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An Adirondack Park Agency Poised to Change

Monday, April 18, 2016
By Kevin Chlad - Adirondack Council - Director of Government Relations

Uploaded Image: /vs-uploads/images/Boreas Ponds heilman_WM.jpgWe are at a tipping point in the Adirondack Park. Both threats and opportunities seem greater than ever, with excitement swirling over the state acquisition of the Boreas Ponds tract and recent concerns expressed by Adirondack Park Agency (APA) board member Dick Booth about the trajectory of the agency. There is no question that this is a critical time for Governor Andrew Cuomo’s Adirondack legacy. There are a number of very important decisions set to take place in the next year. Beyond his decision about how to protect water quality, support healthy wildlife, and foster vibrant communities in classifying the Boreas Ponds and other new and adjoining tracts, the Governor has the opportunity to determine the composition of the APA Board. This board acts on high profile Park policy issues and permit applications during Agency meetings.

As of June 30 of this year, five of the 11 APA seats will be vacant or held by board members serving expired terms.

APA board members are tasked with the great responsibility of developing and overseeing long-range land use plans for both public and private lands within the boundary of the Park. They do this by acting on Park policy issues and permit applications at their monthly meetings. Their burden is best understood by reading an excerpt from the legislative intent of the Adirondack Park Agency Act:

Continuing public concern, coupled with the vast acreages of forest preserve holdings, clearly establishes a substantial state interest in the preservation and development of the park area. The state of New York has an obligation to insure that contemporary and projected future pressures on the park resources are provided for within a land use control framework which recognizes not only matters of local concern but also those of regional and state concern.(Executive Law §801)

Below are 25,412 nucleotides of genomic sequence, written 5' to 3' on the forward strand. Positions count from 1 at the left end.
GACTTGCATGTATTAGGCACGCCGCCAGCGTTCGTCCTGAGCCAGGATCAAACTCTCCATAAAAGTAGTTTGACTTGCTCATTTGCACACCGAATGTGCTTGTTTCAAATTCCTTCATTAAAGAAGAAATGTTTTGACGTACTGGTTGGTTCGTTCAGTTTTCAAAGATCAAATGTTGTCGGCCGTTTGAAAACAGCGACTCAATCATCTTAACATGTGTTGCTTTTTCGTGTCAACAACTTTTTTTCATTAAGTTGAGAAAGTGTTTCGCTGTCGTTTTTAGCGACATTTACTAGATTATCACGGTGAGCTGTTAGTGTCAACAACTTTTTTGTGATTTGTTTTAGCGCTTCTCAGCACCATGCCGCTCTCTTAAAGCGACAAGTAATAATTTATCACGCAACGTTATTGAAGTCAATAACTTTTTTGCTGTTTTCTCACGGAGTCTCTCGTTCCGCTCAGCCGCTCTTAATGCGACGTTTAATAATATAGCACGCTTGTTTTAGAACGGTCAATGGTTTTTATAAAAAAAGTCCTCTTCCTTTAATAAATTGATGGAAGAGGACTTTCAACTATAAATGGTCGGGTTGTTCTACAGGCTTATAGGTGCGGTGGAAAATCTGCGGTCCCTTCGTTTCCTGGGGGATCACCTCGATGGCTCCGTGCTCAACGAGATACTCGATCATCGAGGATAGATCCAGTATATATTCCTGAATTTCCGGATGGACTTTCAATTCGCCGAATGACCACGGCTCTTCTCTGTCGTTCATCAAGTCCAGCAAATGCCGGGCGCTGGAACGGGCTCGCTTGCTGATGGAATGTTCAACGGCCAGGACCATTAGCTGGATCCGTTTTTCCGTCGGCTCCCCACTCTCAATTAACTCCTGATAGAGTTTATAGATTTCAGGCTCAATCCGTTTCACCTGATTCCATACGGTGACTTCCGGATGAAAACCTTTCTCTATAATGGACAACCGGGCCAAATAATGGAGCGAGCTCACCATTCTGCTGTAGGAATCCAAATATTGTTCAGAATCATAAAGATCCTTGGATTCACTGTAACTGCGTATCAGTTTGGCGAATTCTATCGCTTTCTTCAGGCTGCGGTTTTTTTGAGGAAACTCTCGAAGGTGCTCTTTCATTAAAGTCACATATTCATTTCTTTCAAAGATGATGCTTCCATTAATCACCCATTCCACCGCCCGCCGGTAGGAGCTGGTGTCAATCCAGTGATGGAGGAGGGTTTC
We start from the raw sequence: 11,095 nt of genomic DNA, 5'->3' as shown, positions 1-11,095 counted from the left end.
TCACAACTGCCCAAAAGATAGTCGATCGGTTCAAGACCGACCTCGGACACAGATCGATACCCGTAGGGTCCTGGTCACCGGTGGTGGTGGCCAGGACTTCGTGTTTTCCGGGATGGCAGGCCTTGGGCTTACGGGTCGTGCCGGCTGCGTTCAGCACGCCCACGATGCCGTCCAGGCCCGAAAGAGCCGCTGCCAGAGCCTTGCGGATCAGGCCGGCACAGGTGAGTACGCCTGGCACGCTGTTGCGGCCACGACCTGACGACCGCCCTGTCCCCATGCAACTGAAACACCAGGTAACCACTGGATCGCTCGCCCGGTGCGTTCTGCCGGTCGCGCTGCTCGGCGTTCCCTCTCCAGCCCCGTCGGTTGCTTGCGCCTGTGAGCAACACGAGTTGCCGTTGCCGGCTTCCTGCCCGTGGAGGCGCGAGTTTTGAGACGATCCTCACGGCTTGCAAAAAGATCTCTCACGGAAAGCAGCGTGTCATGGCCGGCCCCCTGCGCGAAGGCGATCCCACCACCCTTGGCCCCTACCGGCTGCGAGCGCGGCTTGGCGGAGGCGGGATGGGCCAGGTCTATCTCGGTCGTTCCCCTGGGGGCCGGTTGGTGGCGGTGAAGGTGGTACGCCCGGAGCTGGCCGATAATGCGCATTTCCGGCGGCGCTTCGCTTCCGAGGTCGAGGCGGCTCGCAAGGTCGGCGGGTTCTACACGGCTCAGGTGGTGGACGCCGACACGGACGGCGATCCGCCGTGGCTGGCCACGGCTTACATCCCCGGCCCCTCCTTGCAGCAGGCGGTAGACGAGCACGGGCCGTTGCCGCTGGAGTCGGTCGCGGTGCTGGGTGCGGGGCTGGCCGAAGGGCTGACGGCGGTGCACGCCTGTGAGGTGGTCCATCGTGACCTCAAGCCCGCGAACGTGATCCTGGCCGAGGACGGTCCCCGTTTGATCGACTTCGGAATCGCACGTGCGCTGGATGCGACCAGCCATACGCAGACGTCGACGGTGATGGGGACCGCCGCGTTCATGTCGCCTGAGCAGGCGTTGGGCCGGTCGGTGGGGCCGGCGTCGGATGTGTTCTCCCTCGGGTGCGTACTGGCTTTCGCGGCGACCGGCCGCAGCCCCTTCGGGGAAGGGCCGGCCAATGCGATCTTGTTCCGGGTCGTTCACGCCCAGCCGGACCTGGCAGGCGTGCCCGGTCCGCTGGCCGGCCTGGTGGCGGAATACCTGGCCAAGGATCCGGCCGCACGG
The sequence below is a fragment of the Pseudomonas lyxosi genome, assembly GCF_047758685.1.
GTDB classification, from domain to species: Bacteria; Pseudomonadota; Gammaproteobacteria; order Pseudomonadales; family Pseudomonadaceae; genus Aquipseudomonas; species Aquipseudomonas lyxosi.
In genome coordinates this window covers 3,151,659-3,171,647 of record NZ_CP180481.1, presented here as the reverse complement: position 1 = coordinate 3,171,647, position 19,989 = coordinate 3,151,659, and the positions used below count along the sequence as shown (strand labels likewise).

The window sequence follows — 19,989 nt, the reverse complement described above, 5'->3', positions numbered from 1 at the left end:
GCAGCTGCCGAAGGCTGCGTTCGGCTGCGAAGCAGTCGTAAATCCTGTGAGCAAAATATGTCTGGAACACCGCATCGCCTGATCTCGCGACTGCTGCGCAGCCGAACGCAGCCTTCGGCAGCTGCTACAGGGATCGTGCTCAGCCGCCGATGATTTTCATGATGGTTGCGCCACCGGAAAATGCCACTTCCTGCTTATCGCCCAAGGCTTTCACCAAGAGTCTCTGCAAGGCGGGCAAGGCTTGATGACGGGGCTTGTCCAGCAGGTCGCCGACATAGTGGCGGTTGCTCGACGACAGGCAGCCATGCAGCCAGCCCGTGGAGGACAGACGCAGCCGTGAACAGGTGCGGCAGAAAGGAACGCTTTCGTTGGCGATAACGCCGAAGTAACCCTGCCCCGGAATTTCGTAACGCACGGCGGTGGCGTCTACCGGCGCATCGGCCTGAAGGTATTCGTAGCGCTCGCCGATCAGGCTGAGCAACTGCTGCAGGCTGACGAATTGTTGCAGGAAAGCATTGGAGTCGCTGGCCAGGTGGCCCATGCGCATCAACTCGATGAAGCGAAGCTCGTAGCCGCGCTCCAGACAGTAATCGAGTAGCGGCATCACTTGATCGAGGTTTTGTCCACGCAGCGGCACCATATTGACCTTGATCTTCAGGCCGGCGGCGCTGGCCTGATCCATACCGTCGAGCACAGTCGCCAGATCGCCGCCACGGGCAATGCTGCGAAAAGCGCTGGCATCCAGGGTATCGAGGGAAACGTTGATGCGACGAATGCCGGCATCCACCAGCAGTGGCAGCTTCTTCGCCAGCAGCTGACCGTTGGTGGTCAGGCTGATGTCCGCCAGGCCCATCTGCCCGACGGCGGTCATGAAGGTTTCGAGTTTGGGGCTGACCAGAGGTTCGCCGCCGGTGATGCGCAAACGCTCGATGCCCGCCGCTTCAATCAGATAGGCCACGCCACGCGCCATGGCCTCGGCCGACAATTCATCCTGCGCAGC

This intent recognizes a statewide interest in the preservation of public lands and development on private lands. To accomplish this task in a manner that recognizes the need to balance differences of opinion between local interests and state-wide interest, the APA board construct requires that five of the 11 seats are filled by full-time residents of the Adirondack Park. Three of the 11 seats are to be filled by out-of-Park residents that represent statewide interests. The remaining three seats are filled by the Commissioner of the Department of Environmental Conservation, the Secretary of State, and the Department of Economic Development, or their chosen designees. APA board members are nominated by the Governor and serve once confirmed by the Senate. Once appointed, APA board members serve four-year terms. They can serve on expired terms and also do not face term limits.

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The Adirondack Park Agency Act was carefully constructed, balancing the overwhelming statewide interest in resource protection with the needs and aspirations of those who live in the Park. There is no question that this is an important concept within the act. The current APA board has demonstrated a commitment to representing the voice of communities in the Park in finding balance, which is a good thing. For the board construct to fully achieve the right balance intended for the Agency, there are two crucial out of Park seats (one vacant, one soon to expire) that must be filled with individuals that speak for the broader interests of New York State.

The Governor could reappoint Dick Booth, who has long championed the voice of New Yorkers from across the state, some of whom are intimately familiar with the Adirondacks, and others who may never set foot within the Blue Line. The other out of Park seat that is currently vacant leaves the opportunity for the Governor to appoint another much-needed champion for statewide interests in clean water, healthy wildlife, and the intangibles that make this place so special. Much like noted conservationist Eleanor Brown (who once filled this vacant seat), or Elizabeth Thorndike, this new appointee will need to supply that intended balance in a constructive, positive manner.

As the Governor decides who he will ask to speak for those who live outside but share in the ownership of and love for the Adirondack Park, he will want to recognize that his Adirondack legacy will be strongly influenced by the people he nominates. His father, Governor Mario Cuomo, established his legacy as one of the greatest Adirondack champions. Will Governor Andrew Cuomo establish his own legacy as a champion for a strong, independent and non-partisan, APA that makes decisions based on the science and the law? Key decisions like the classification of Boreas Ponds, and the appointments of APA board members will be very telling.

 
 
 
 

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Uploaded Image: /vs-uploads/kevin-chlad.jpgKevin joined the Adirondack Council staff in 2011.

Kevin leads the Council’s Albany-based Government Relations team, building coalitions and lobbying government officials to improve protection and grow funding for the Adirondack Park.

Kevin Chlad graduated in 2008 with a degree in Environmental Studies of the Adirondacks from SUNY Potsdam. Besides his previous time spent at the Adirondack Council as a Clarence Petty Intern in 2009, Kevin has held numerous other Adirondack occupations, including Ausable River Steward, canoe guide, and fire tower summit steward. When not advocating for the Park, Kevin can be found on the golf course, deep in the wilderness, or clinging to the occasional rock face or hanging from an icicle drip. He lives in Delmar, NY with his best friend and wife Michelle.

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